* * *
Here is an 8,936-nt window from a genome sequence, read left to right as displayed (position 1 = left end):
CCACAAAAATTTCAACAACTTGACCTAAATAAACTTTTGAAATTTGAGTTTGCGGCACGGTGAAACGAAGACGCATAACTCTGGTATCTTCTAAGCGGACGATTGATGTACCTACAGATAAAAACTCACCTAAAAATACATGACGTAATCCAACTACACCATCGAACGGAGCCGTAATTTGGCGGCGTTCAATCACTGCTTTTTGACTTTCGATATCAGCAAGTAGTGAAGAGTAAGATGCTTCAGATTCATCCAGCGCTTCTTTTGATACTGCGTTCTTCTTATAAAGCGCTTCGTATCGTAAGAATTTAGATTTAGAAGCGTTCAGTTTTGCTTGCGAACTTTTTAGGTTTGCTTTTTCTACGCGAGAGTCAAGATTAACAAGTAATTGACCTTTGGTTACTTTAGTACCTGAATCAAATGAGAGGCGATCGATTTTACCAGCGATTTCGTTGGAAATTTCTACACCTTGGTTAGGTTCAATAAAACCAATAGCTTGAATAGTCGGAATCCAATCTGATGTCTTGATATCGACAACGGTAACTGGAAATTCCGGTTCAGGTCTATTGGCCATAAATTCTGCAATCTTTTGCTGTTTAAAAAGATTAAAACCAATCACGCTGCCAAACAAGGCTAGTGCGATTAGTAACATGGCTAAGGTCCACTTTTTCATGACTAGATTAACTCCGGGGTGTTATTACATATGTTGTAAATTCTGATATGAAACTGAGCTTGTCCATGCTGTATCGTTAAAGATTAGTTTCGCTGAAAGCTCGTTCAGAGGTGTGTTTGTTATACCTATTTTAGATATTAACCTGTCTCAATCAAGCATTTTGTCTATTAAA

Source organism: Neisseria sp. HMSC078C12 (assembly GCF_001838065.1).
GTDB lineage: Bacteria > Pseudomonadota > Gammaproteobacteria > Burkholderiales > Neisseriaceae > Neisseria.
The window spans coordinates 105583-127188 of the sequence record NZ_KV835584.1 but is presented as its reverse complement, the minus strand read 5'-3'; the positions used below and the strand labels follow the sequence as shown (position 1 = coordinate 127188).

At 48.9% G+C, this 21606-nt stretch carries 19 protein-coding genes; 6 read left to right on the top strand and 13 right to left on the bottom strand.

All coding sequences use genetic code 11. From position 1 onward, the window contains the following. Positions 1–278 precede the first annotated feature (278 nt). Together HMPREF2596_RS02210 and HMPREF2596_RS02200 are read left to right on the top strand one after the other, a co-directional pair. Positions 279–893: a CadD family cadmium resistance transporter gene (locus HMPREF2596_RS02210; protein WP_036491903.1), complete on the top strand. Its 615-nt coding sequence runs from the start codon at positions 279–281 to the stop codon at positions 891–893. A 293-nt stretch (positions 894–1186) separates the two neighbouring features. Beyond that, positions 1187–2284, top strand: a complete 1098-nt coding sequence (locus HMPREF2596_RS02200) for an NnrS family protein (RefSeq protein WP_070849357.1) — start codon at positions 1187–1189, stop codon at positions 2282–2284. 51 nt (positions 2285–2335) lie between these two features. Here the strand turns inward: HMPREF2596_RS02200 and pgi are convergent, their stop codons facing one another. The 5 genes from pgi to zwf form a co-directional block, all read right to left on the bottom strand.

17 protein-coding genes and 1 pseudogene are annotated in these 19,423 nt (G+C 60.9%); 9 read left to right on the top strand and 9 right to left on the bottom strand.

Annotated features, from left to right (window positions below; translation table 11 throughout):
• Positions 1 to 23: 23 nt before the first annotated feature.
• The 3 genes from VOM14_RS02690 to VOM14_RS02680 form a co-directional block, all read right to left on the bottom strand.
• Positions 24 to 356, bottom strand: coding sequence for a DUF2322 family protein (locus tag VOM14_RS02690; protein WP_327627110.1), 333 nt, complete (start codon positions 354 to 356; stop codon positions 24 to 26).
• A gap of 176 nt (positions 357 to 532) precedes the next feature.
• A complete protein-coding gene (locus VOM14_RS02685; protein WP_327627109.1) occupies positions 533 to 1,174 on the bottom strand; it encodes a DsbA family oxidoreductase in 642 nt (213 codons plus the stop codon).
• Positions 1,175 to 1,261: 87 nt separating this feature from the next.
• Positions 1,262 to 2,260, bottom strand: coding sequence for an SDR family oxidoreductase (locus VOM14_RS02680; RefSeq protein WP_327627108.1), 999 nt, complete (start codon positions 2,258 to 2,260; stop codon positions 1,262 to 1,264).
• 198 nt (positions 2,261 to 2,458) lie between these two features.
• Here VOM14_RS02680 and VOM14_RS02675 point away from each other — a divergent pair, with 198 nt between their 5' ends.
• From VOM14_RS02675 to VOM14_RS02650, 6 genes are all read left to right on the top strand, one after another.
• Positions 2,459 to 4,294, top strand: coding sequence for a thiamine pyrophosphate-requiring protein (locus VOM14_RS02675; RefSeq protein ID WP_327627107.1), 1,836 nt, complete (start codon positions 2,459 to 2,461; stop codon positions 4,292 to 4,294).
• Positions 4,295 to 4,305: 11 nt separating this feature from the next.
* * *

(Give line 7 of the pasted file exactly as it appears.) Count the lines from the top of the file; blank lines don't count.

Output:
All coding sequences use genetic code 11. From position 1 onward, the window contains the following. Positions 1–278 precede the first annotated feature (278 nt). Together HMPREF2596_RS02210 and HMPREF2596_RS02200 are read left to right on the top strand one after the other, a co-directional pair. Positions 279–893: a CadD family cadmium resistance transporter gene (locus HMPREF2596_RS02210; protein WP_036491903.1), complete on the top strand. Its 615-nt coding sequence runs from the start codon at positions 279–281 to the stop codon at positions 891–893. A 293-nt stretch (positions 894–1186) separates the two neighbouring features. Beyond that, positions 1187–2284, top strand: a complete 1098-nt coding sequence (locus HMPREF2596_RS02200) for an NnrS family protein (RefSeq protein WP_070849357.1) — start codon at positions 1187–1189, stop codon at positions 2282–2284. 51 nt (positions 2285–2335) lie between these two features. Here the strand turns inward: HMPREF2596_RS02200 and pgi are convergent, their stop codons facing one another. The 5 genes from pgi to zwf form a co-directional block, all read right to left on the bottom strand.